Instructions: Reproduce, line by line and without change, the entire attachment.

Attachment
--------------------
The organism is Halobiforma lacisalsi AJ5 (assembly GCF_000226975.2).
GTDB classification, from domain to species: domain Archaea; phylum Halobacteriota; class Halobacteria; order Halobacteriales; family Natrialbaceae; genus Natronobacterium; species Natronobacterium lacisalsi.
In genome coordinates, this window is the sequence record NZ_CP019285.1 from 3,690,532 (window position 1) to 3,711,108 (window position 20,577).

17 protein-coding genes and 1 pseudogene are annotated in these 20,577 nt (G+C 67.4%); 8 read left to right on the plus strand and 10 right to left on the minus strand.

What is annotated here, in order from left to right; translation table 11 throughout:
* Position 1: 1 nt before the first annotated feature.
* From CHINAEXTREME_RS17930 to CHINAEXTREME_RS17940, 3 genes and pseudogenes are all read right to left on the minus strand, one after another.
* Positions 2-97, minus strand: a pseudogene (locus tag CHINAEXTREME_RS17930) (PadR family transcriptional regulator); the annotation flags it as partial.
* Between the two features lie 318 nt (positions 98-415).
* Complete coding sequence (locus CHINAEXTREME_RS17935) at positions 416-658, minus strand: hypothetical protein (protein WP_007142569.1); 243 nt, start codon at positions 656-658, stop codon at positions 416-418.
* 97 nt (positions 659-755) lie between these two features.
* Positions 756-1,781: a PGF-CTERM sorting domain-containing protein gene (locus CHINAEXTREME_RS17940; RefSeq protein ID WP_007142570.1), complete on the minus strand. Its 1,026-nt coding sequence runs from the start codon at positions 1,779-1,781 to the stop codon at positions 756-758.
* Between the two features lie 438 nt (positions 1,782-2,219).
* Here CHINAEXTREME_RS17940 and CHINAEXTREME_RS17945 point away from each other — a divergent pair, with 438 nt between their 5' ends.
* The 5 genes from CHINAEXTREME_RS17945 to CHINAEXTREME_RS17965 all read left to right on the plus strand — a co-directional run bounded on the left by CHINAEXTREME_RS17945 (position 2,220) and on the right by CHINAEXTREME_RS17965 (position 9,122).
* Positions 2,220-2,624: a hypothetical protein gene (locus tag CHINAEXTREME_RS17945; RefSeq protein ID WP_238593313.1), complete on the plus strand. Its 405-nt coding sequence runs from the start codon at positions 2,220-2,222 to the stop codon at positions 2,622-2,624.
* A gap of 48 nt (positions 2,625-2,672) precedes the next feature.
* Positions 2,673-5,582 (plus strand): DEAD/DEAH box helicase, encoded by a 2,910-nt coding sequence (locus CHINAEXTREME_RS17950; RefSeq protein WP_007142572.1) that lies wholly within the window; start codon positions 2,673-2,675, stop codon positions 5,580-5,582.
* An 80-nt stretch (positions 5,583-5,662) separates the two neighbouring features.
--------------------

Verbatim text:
The organism is Halobiforma lacisalsi AJ5 (assembly GCF_000226975.2).
GTDB classification, from domain to species: domain Archaea; phylum Halobacteriota; class Halobacteria; order Halobacteriales; family Natrialbaceae; genus Natronobacterium; species Natronobacterium lacisalsi.
In genome coordinates, this window is the sequence record NZ_CP019285.1 from 3,690,532 (window position 1) to 3,711,108 (window position 20,577).

17 protein-coding genes and 1 pseudogene are annotated in these 20,577 nt (G+C 67.4%); 8 read left to right on the plus strand and 10 right to left on the minus strand.

What is annotated here, in order from left to right; translation table 11 throughout:
* Position 1: 1 nt before the first annotated feature.
* From CHINAEXTREME_RS17930 to CHINAEXTREME_RS17940, 3 genes and pseudogenes are all read right to left on the minus strand, one after another.
* Positions 2-97, minus strand: a pseudogene (locus tag CHINAEXTREME_RS17930) (PadR family transcriptional regulator); the annotation flags it as partial.
* Between the two features lie 318 nt (positions 98-415).
* Complete coding sequence (locus CHINAEXTREME_RS17935) at positions 416-658, minus strand: hypothetical protein (protein WP_007142569.1); 243 nt, start codon at positions 656-658, stop codon at positions 416-418.
* 97 nt (positions 659-755) lie between these two features.
* Positions 756-1,781: a PGF-CTERM sorting domain-containing protein gene (locus CHINAEXTREME_RS17940; RefSeq protein ID WP_007142570.1), complete on the minus strand. Its 1,026-nt coding sequence runs from the start codon at positions 1,779-1,781 to the stop codon at positions 756-758.
* Between the two features lie 438 nt (positions 1,782-2,219).
* Here CHINAEXTREME_RS17940 and CHINAEXTREME_RS17945 point away from each other — a divergent pair, with 438 nt between their 5' ends.
* The 5 genes from CHINAEXTREME_RS17945 to CHINAEXTREME_RS17965 all read left to right on the plus strand — a co-directional run bounded on the left by CHINAEXTREME_RS17945 (position 2,220) and on the right by CHINAEXTREME_RS17965 (position 9,122).
* Positions 2,220-2,624: a hypothetical protein gene (locus tag CHINAEXTREME_RS17945; RefSeq protein ID WP_238593313.1), complete on the plus strand. Its 405-nt coding sequence runs from the start codon at positions 2,220-2,222 to the stop codon at positions 2,622-2,624.
* A gap of 48 nt (positions 2,625-2,672) precedes the next feature.
* Positions 2,673-5,582 (plus strand): DEAD/DEAH box helicase, encoded by a 2,910-nt coding sequence (locus CHINAEXTREME_RS17950; RefSeq protein WP_007142572.1) that lies wholly within the window; start codon positions 2,673-2,675, stop codon positions 5,580-5,582.
* An 80-nt stretch (positions 5,583-5,662) separates the two neighbouring features.